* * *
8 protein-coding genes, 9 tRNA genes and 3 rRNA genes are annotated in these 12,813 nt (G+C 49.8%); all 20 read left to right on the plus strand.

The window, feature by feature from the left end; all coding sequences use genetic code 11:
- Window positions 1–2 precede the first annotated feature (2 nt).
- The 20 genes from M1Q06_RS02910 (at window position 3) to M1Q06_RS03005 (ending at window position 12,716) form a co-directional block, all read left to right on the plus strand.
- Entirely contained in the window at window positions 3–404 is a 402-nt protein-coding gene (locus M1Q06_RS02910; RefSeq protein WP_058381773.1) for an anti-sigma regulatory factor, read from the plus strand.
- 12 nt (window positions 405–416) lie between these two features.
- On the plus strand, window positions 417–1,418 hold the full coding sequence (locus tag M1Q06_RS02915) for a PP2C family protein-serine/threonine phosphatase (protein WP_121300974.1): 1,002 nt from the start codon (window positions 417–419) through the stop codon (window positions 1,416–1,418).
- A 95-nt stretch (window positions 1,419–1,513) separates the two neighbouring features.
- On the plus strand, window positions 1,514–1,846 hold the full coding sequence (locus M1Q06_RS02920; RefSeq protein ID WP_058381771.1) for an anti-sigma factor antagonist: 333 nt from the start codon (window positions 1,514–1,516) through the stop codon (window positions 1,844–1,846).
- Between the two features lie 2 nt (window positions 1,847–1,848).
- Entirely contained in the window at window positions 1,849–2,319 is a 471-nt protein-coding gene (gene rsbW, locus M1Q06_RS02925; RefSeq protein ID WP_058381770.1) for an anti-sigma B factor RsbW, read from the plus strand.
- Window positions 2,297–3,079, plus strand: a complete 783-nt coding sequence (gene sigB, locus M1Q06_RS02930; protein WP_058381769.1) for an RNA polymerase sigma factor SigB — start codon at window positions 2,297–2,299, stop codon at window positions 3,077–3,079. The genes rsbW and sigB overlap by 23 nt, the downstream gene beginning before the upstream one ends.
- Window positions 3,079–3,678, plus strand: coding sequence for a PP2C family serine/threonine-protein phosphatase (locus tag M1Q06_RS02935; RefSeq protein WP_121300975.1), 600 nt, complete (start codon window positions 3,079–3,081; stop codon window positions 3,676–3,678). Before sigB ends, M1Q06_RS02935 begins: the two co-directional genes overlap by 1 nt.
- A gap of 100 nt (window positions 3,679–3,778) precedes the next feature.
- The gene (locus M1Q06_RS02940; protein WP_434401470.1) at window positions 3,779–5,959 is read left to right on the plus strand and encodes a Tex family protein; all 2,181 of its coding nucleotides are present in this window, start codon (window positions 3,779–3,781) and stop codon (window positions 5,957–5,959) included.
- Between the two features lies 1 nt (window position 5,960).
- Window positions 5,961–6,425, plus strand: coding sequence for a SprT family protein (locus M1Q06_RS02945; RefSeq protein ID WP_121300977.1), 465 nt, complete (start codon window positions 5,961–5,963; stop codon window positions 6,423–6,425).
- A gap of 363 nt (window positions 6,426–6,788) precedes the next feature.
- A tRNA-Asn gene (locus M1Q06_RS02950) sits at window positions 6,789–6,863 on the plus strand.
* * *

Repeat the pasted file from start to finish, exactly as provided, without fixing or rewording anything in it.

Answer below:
8 protein-coding genes, 9 tRNA genes and 3 rRNA genes are annotated in these 12,813 nt (G+C 49.8%); all 20 read left to right on the plus strand.

The window, feature by feature from the left end; all coding sequences use genetic code 11:
- Window positions 1–2 precede the first annotated feature (2 nt).
- The 20 genes from M1Q06_RS02910 (at window position 3) to M1Q06_RS03005 (ending at window position 12,716) form a co-directional block, all read left to right on the plus strand.
- Entirely contained in the window at window positions 3–404 is a 402-nt protein-coding gene (locus M1Q06_RS02910; RefSeq protein WP_058381773.1) for an anti-sigma regulatory factor, read from the plus strand.
- 12 nt (window positions 405–416) lie between these two features.
- On the plus strand, window positions 417–1,418 hold the full coding sequence (locus tag M1Q06_RS02915) for a PP2C family protein-serine/threonine phosphatase (protein WP_121300974.1): 1,002 nt from the start codon (window positions 417–419) through the stop codon (window positions 1,416–1,418).
- A 95-nt stretch (window positions 1,419–1,513) separates the two neighbouring features.
- On the plus strand, window positions 1,514–1,846 hold the full coding sequence (locus M1Q06_RS02920; RefSeq protein ID WP_058381771.1) for an anti-sigma factor antagonist: 333 nt from the start codon (window positions 1,514–1,516) through the stop codon (window positions 1,844–1,846).
- Between the two features lie 2 nt (window positions 1,847–1,848).
- Entirely contained in the window at window positions 1,849–2,319 is a 471-nt protein-coding gene (gene rsbW, locus M1Q06_RS02925; RefSeq protein ID WP_058381770.1) for an anti-sigma B factor RsbW, read from the plus strand.
- Window positions 2,297–3,079, plus strand: a complete 783-nt coding sequence (gene sigB, locus M1Q06_RS02930; protein WP_058381769.1) for an RNA polymerase sigma factor SigB — start codon at window positions 2,297–2,299, stop codon at window positions 3,077–3,079. The genes rsbW and sigB overlap by 23 nt, the downstream gene beginning before the upstream one ends.
- Window positions 3,079–3,678, plus strand: coding sequence for a PP2C family serine/threonine-protein phosphatase (locus tag M1Q06_RS02935; RefSeq protein WP_121300975.1), 600 nt, complete (start codon window positions 3,079–3,081; stop codon window positions 3,676–3,678). Before sigB ends, M1Q06_RS02935 begins: the two co-directional genes overlap by 1 nt.
- A gap of 100 nt (window positions 3,679–3,778) precedes the next feature.
- The gene (locus M1Q06_RS02940; protein WP_434401470.1) at window positions 3,779–5,959 is read left to right on the plus strand and encodes a Tex family protein; all 2,181 of its coding nucleotides are present in this window, start codon (window positions 3,779–3,781) and stop codon (window positions 5,957–5,959) included.
- Between the two features lies 1 nt (window position 5,960).
- Window positions 5,961–6,425, plus strand: coding sequence for a SprT family protein (locus M1Q06_RS02945; RefSeq protein ID WP_121300977.1), 465 nt, complete (start codon window positions 5,961–5,963; stop codon window positions 6,423–6,425).
- A gap of 363 nt (window positions 6,426–6,788) precedes the next feature.
- A tRNA-Asn gene (locus M1Q06_RS02950) sits at window positions 6,789–6,863 on the plus strand.